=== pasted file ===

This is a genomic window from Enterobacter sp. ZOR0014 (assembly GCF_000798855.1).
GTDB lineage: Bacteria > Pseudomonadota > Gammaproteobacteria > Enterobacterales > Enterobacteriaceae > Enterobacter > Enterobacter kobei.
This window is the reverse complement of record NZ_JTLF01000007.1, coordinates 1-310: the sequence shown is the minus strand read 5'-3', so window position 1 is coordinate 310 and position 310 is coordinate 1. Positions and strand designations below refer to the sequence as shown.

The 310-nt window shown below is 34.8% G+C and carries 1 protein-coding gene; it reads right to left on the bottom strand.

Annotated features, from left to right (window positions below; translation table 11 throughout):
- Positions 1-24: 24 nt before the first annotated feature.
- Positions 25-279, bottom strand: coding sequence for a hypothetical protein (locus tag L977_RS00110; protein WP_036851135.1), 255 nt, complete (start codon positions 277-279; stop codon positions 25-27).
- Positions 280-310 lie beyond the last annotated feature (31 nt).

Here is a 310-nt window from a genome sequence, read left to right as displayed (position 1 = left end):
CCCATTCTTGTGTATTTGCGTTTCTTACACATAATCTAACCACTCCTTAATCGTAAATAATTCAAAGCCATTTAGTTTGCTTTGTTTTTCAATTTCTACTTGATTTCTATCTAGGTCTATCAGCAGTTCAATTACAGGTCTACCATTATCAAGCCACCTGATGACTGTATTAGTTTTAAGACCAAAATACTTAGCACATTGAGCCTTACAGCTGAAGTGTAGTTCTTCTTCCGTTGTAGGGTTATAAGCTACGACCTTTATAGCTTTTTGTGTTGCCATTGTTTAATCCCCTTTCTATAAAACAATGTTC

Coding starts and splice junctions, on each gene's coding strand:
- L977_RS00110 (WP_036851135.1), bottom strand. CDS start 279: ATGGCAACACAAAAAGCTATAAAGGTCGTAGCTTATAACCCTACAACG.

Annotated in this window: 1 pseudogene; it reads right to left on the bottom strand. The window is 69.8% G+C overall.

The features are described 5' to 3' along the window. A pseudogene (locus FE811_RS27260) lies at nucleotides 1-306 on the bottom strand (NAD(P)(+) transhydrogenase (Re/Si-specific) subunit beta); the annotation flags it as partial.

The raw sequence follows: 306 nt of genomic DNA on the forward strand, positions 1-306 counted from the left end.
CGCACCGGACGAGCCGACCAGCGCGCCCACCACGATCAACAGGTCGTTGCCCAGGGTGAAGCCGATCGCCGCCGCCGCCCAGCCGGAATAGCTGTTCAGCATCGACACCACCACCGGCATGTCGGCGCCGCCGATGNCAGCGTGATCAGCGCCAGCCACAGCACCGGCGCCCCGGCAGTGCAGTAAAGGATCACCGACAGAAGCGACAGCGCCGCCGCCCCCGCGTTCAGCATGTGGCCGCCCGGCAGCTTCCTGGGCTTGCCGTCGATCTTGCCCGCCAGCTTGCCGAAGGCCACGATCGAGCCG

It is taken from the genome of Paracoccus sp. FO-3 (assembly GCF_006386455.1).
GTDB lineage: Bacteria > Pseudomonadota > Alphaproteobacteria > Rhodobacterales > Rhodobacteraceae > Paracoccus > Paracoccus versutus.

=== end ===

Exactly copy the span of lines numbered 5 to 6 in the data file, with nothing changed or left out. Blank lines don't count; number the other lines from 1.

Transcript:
Annotated features, from left to right (window positions below; translation table 11 throughout):
- Positions 1-24: 24 nt before the first annotated feature.